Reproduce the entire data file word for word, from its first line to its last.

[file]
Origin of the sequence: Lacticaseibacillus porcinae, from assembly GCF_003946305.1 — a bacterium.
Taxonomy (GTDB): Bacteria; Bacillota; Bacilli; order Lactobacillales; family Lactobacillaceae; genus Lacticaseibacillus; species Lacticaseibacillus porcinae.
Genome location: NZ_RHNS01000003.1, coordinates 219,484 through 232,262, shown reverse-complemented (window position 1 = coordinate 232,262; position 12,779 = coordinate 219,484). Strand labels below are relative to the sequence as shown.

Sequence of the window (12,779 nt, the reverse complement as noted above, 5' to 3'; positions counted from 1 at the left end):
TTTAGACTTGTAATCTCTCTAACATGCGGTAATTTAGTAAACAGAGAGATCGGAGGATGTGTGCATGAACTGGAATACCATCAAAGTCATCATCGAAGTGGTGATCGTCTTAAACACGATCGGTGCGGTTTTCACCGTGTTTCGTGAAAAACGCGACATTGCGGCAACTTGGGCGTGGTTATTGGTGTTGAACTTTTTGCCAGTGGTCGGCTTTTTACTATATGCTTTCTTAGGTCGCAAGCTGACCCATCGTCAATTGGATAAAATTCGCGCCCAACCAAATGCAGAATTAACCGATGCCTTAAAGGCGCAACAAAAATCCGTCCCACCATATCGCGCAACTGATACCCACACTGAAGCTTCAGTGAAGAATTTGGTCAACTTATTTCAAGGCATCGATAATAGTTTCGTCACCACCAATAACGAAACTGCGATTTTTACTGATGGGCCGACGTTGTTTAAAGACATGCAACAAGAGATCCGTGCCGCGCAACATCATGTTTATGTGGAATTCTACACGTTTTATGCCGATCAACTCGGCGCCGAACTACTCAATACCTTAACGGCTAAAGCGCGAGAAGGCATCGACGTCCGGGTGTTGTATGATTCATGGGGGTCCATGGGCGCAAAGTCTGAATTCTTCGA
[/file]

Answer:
Origin of the sequence: Lacticaseibacillus porcinae, from assembly GCF_003946305.1 — a bacterium.
Taxonomy (GTDB): Bacteria; Bacillota; Bacilli; order Lactobacillales; family Lactobacillaceae; genus Lacticaseibacillus; species Lacticaseibacillus porcinae.
Genome location: NZ_RHNS01000003.1, coordinates 219,484 through 232,262, shown reverse-complemented (window position 1 = coordinate 232,262; position 12,779 = coordinate 219,484). Strand labels below are relative to the sequence as shown.

Sequence of the window (12,779 nt, the reverse complement as noted above, 5' to 3'; positions counted from 1 at the left end):
TTTAGACTTGTAATCTCTCTAACATGCGGTAATTTAGTAAACAGAGAGATCGGAGGATGTGTGCATGAACTGGAATACCATCAAAGTCATCATCGAAGTGGTGATCGTCTTAAACACGATCGGTGCGGTTTTCACCGTGTTTCGTGAAAAACGCGACATTGCGGCAACTTGGGCGTGGTTATTGGTGTTGAACTTTTTGCCAGTGGTCGGCTTTTTACTATATGCTTTCTTAGGTCGCAAGCTGACCCATCGTCAATTGGATAAAATTCGCGCCCAACCAAATGCAGAATTAACCGATGCCTTAAAGGCGCAACAAAAATCCGTCCCACCATATCGCGCAACTGATACCCACACTGAAGCTTCAGTGAAGAATTTGGTCAACTTATTTCAAGGCATCGATAATAGTTTCGTCACCACCAATAACGAAACTGCGATTTTTACTGATGGGCCGACGTTGTTTAAAGACATGCAACAAGAGATCCGTGCCGCGCAACATCATGTTTATGTGGAATTCTACACGTTTTATGCCGATCAACTCGGCGCCGAACTACTCAATACCTTAACGGCTAAAGCGCGAGAAGGCATCGACGTCCGGGTGTTGTATGATTCATGGGGGTCCATGGGCGCAAAGTCTGAATTCTTCGA